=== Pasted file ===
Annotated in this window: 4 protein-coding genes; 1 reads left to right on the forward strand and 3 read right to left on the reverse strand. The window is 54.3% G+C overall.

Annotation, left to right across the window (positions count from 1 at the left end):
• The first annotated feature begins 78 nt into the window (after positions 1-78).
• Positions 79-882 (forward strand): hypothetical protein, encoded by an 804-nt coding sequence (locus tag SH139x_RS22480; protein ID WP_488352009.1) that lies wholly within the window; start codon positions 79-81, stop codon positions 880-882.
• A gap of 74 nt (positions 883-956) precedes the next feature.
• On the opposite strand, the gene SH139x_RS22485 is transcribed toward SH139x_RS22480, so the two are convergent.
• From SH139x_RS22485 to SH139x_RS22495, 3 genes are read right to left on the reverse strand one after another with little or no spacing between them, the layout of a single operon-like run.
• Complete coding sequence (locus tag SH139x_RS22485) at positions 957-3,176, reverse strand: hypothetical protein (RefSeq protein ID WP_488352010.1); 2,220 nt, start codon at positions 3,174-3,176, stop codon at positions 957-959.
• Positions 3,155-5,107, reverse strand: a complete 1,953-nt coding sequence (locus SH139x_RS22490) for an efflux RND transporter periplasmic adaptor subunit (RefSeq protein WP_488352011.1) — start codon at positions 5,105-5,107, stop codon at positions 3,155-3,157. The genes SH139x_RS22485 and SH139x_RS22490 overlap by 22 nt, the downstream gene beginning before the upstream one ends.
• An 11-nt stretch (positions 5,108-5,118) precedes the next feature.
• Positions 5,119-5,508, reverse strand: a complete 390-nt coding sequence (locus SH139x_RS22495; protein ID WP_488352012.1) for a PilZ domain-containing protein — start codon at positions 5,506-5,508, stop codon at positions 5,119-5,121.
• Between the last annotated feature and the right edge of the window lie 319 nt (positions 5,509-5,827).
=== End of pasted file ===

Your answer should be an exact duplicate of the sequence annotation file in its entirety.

Annotated in this window: 4 protein-coding genes; 1 reads left to right on the forward strand and 3 read right to left on the reverse strand. The window is 54.3% G+C overall.

Annotation, left to right across the window (positions count from 1 at the left end):
• The first annotated feature begins 78 nt into the window (after positions 1-78).
• Positions 79-882 (forward strand): hypothetical protein, encoded by an 804-nt coding sequence (locus tag SH139x_RS22480; protein ID WP_488352009.1) that lies wholly within the window; start codon positions 79-81, stop codon positions 880-882.
• A gap of 74 nt (positions 883-956) precedes the next feature.
• On the opposite strand, the gene SH139x_RS22485 is transcribed toward SH139x_RS22480, so the two are convergent.
• From SH139x_RS22485 to SH139x_RS22495, 3 genes are read right to left on the reverse strand one after another with little or no spacing between them, the layout of a single operon-like run.
• Complete coding sequence (locus tag SH139x_RS22485) at positions 957-3,176, reverse strand: hypothetical protein (RefSeq protein ID WP_488352010.1); 2,220 nt, start codon at positions 3,174-3,176, stop codon at positions 957-959.
• Positions 3,155-5,107, reverse strand: a complete 1,953-nt coding sequence (locus SH139x_RS22490) for an efflux RND transporter periplasmic adaptor subunit (RefSeq protein WP_488352011.1) — start codon at positions 5,105-5,107, stop codon at positions 3,155-3,157. The genes SH139x_RS22485 and SH139x_RS22490 overlap by 22 nt, the downstream gene beginning before the upstream one ends.
• An 11-nt stretch (positions 5,108-5,118) precedes the next feature.
• Positions 5,119-5,508, reverse strand: a complete 390-nt coding sequence (locus SH139x_RS22495; protein ID WP_488352012.1) for a PilZ domain-containing protein — start codon at positions 5,506-5,508, stop codon at positions 5,119-5,121.
• Between the last annotated feature and the right edge of the window lie 319 nt (positions 5,509-5,827).